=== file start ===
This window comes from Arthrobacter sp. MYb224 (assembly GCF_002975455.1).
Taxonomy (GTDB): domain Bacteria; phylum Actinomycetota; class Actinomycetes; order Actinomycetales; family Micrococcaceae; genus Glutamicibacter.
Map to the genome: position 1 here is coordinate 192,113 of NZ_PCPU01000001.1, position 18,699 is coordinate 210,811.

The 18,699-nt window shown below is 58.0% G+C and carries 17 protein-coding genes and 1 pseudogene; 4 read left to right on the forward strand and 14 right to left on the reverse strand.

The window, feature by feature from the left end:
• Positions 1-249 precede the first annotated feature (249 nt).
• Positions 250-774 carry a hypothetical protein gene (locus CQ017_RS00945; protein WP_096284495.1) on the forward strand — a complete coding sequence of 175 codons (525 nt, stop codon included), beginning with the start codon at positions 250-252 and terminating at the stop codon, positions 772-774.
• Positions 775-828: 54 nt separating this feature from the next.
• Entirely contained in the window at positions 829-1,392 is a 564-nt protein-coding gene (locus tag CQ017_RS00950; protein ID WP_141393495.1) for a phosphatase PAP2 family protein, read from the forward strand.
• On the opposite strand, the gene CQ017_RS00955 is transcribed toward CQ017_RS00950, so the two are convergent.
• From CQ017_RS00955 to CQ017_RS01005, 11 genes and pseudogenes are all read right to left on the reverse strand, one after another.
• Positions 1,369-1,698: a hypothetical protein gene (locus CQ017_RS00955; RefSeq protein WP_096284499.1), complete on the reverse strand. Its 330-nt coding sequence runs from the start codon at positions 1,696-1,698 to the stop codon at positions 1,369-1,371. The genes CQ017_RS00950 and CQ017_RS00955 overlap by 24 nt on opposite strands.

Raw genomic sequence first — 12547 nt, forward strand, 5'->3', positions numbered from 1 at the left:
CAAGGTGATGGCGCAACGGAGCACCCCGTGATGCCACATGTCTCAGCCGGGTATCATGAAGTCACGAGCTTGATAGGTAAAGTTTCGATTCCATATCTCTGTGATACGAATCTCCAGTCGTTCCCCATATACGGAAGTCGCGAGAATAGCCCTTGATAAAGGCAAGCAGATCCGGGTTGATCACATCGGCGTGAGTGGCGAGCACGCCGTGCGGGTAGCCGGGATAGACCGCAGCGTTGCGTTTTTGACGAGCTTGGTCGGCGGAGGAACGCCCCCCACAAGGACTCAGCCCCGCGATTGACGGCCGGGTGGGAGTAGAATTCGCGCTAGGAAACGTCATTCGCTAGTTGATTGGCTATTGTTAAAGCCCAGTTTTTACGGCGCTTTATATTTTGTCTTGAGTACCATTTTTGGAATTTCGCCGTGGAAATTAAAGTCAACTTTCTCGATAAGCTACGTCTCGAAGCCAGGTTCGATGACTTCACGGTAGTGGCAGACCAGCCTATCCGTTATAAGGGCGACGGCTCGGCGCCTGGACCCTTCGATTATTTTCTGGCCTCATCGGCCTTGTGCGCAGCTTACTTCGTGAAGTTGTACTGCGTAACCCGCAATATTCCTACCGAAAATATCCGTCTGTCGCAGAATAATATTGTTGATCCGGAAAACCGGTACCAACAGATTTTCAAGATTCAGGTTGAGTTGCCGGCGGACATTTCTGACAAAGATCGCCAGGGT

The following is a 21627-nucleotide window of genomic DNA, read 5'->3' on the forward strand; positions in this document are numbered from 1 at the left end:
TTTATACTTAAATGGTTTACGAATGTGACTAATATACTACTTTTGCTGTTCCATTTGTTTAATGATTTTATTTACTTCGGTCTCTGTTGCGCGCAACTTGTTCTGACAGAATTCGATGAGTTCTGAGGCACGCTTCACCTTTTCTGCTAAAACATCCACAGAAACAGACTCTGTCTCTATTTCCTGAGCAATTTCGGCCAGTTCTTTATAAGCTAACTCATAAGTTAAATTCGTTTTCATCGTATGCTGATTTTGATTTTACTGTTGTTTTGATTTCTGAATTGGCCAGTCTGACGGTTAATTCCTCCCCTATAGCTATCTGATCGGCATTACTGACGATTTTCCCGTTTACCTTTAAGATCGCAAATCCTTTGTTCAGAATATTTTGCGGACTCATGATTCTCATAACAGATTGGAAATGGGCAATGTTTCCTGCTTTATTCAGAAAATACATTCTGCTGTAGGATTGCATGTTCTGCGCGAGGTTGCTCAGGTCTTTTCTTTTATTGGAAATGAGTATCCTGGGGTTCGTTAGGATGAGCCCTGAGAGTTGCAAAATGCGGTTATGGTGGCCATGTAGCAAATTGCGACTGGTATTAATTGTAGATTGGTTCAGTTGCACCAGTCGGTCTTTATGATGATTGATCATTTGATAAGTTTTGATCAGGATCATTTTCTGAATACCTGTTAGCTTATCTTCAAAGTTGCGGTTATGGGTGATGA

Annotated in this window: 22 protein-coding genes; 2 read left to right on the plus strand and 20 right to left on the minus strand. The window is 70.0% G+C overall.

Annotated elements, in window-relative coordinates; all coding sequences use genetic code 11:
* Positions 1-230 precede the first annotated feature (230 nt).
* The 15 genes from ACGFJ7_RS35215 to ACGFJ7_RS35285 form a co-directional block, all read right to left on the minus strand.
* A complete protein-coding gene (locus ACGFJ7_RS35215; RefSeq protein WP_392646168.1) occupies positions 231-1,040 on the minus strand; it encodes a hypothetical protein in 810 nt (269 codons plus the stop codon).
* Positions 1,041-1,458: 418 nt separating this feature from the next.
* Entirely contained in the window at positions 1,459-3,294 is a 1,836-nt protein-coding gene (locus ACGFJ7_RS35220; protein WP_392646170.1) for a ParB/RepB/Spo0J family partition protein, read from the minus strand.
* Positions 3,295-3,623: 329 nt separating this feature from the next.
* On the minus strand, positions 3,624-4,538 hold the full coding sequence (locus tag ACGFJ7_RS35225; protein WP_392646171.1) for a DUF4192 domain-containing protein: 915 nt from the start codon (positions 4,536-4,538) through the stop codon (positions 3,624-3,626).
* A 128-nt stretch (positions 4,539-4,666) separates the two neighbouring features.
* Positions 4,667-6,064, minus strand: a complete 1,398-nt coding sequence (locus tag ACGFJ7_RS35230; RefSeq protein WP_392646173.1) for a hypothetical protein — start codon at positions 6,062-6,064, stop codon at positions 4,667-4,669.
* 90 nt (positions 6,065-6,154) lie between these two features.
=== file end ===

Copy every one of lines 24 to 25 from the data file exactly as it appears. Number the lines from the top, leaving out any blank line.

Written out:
* Positions 3,295-3,623: 329 nt separating this feature from the next.
* On the minus strand, positions 3,624-4,538 hold the full coding sequence (locus tag ACGFJ7_RS35225; protein WP_392646171.1) for a DUF4192 domain-containing protein: 915 nt from the start codon (positions 4,536-4,538) through the stop codon (positions 3,624-3,626).